A World War One Playlist: Downhearted Yet?
The folk songs of the day are wearying and the the pop songs are bizarre mixes of promises and lies. The dead and deadly wounded were being shipped home and the army were coming to a town near you and just plucking out the men of the town and shipping them off. Those not gullible enough to believe the recruitment concerts.
As odd as it might sound, there is a caustic edge to these songs. They feel satiric.
1. Oh, It's A Lovely War – "We never get up till our Sergeant brings our breakfast up to bed?" By making a light of the horrors awaiting the men conscripted, it is the sound of a brass band puncturing a series of self-evidently false claims about the pleasure of WWI. "It's a shame to take the pay", they claim. This is deflection and brain washing, the more you think it, the easier it becomes to ignore the truth. 1915 and perfect.
2. It's A Long Way To Tipparary – This isn't about the war, it's about a man leaving London to find his true love in Ireland. But since it is a travelling song and written just in time for WWI
3. Are We Downhearted Yet? – Well, yes, but on this answer song to Tipperary the War is clearly up ahead. The singer is still suffering from a Victorian hangover, and Brittania rules the waves.
4. Now You've Got the Khaki On – Propaganda? You betcha. This is modern pop circa 1915, John is gonna get an extra cuddle because she finds him more sexually attractive, "I didn't like you much before you joined the army, John…"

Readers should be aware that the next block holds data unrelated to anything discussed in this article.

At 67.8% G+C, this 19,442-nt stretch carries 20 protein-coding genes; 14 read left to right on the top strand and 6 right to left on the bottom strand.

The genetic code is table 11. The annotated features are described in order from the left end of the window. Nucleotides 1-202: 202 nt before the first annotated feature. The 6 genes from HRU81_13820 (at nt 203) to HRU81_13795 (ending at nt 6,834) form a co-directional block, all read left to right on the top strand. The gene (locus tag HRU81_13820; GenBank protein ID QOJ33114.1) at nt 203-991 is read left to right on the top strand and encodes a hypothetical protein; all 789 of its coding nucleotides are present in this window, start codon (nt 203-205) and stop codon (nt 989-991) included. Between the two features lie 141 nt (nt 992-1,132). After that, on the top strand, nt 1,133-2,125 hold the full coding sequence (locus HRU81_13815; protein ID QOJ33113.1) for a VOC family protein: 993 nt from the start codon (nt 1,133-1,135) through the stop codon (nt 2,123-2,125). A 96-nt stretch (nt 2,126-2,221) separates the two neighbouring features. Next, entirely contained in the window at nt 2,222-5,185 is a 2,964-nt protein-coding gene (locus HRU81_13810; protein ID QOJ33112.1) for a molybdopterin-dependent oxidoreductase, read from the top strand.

5. Pack Up Your Troubles – This song jumped through the mists of time: "What's the use of worrying? It never was worth while…" is a catechism that will last till we all go. Of course, if YOU THOUGHT YOU HAD PROBLEMS BEFORE, just wait till you get gassed in a trench. Now that's worth worrying about. It is so plainly a lie, that your troubles will end if you join the army. Unless you're idea of ending worries is dying.
6. Good-Bye-EE – A series of perfect rhymes, half rhymes, nonsense rhymes, syllabels. A relation to rap. A flat out masterpiece.
7. Keep The Home Fires Burning – Not a generation removed from the 19th century and singers stil sounded like they'd stumbled out of a Gilbert And Sullivan
8. Your King And Country Want You – Still in the 19th Century, "to play your part in war?" Remember, the men had to choice. It wasn't whether, it was when. "We don't want to lose you but we think you ought to go…" All the powers of advertising being landed on these poor bastards heads.
9. If You Were The Only Girl In The World – A pure pop dream of escaping from the living hell.
10. Have You Heard The News Of My Boy, Jack – The Kipling song of worry and hope translated into an operetta.